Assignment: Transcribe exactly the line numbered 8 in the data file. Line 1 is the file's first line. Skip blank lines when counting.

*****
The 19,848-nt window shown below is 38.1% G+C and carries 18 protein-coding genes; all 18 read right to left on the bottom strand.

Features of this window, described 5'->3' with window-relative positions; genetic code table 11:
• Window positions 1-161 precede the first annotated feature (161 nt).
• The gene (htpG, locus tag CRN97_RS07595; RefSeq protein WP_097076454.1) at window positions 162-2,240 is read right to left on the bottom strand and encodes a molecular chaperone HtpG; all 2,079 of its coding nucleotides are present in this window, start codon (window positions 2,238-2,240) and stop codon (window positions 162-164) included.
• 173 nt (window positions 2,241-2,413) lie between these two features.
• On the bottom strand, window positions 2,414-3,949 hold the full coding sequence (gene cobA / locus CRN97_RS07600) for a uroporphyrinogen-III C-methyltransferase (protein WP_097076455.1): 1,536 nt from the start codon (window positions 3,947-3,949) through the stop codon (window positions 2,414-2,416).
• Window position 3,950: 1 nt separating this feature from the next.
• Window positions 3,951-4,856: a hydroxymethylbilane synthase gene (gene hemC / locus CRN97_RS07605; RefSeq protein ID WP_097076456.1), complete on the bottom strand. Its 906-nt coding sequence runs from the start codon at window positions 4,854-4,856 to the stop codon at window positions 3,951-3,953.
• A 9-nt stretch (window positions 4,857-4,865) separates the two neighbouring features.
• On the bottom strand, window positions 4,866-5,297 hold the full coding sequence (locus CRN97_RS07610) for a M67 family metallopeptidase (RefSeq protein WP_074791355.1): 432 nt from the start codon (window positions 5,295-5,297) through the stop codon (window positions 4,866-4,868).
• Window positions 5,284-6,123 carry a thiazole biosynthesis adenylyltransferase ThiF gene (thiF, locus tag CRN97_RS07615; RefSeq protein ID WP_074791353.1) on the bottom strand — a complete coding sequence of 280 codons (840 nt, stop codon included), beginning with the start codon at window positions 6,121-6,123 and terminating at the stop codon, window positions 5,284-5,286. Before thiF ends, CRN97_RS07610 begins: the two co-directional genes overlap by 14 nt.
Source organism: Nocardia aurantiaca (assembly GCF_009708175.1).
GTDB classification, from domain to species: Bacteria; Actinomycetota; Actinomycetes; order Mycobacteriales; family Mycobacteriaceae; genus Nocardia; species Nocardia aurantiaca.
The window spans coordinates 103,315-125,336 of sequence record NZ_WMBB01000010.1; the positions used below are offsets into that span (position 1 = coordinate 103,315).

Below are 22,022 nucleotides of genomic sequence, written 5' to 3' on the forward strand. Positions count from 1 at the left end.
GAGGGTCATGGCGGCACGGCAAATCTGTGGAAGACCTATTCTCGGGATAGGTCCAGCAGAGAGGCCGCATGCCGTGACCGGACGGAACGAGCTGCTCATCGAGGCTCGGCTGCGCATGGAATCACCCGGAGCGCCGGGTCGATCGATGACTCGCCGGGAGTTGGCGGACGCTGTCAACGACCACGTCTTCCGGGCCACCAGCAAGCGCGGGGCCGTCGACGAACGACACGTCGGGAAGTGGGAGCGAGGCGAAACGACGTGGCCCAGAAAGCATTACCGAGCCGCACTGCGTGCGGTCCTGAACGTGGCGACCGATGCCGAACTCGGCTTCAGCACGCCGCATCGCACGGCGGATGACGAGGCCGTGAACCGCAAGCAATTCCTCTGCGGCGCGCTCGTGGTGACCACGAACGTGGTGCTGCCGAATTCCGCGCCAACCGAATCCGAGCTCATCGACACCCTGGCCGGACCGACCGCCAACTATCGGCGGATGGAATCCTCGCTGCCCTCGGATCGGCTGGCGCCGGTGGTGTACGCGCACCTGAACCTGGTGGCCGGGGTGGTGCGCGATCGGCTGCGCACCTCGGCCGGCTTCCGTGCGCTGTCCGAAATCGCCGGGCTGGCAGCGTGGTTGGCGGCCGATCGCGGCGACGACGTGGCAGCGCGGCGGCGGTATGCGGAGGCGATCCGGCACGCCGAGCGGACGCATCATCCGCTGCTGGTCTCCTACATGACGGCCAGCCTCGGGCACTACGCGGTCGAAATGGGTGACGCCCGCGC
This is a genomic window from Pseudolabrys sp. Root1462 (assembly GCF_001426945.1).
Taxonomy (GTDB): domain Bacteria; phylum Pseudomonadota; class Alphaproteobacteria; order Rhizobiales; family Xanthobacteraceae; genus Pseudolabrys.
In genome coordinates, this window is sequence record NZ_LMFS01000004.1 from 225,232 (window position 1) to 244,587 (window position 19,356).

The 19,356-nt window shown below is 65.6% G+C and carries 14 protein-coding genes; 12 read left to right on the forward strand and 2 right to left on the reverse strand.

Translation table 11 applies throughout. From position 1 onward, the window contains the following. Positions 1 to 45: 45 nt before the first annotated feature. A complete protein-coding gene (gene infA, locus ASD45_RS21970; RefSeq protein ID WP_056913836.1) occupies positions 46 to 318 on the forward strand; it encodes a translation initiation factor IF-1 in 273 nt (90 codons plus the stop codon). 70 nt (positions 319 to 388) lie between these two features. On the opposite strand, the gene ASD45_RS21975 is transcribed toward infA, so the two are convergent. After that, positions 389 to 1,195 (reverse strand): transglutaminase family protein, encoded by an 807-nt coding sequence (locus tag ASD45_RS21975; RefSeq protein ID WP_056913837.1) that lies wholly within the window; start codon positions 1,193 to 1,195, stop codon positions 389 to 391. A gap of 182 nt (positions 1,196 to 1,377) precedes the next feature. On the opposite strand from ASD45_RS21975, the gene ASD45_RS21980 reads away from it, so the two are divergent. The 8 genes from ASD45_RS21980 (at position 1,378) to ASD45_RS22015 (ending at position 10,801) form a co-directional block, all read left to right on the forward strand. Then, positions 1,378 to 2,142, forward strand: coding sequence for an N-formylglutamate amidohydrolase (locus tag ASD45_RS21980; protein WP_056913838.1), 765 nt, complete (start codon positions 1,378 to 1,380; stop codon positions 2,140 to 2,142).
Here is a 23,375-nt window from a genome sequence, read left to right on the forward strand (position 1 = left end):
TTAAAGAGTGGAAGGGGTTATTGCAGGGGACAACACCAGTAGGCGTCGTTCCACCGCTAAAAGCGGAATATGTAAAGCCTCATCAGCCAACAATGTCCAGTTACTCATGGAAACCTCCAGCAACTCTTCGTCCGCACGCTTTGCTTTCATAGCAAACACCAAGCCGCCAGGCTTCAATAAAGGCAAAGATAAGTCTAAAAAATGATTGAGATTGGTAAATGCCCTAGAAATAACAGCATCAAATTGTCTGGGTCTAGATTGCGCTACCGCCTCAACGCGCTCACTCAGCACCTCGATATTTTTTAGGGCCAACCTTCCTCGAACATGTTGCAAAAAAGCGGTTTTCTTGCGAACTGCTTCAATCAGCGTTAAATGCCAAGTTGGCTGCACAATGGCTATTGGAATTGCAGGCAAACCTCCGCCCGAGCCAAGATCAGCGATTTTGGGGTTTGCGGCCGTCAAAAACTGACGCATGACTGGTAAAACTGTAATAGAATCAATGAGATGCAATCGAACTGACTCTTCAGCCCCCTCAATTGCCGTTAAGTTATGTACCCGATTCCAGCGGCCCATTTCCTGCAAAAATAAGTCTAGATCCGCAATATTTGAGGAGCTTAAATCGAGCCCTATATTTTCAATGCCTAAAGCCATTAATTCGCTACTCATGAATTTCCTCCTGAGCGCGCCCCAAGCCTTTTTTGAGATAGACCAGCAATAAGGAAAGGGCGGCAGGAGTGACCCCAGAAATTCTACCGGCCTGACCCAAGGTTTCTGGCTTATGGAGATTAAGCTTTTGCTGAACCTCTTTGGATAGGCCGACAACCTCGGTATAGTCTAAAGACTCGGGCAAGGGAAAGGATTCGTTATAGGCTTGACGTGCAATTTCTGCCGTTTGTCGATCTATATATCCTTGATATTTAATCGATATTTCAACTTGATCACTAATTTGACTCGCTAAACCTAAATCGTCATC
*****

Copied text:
• Window positions 3,951-4,856: a hydroxymethylbilane synthase gene (gene hemC / locus CRN97_RS07605; RefSeq protein ID WP_097076456.1), complete on the bottom strand. Its 906-nt coding sequence runs from the start codon at window positions 4,854-4,856 to the stop codon at window positions 3,951-3,953.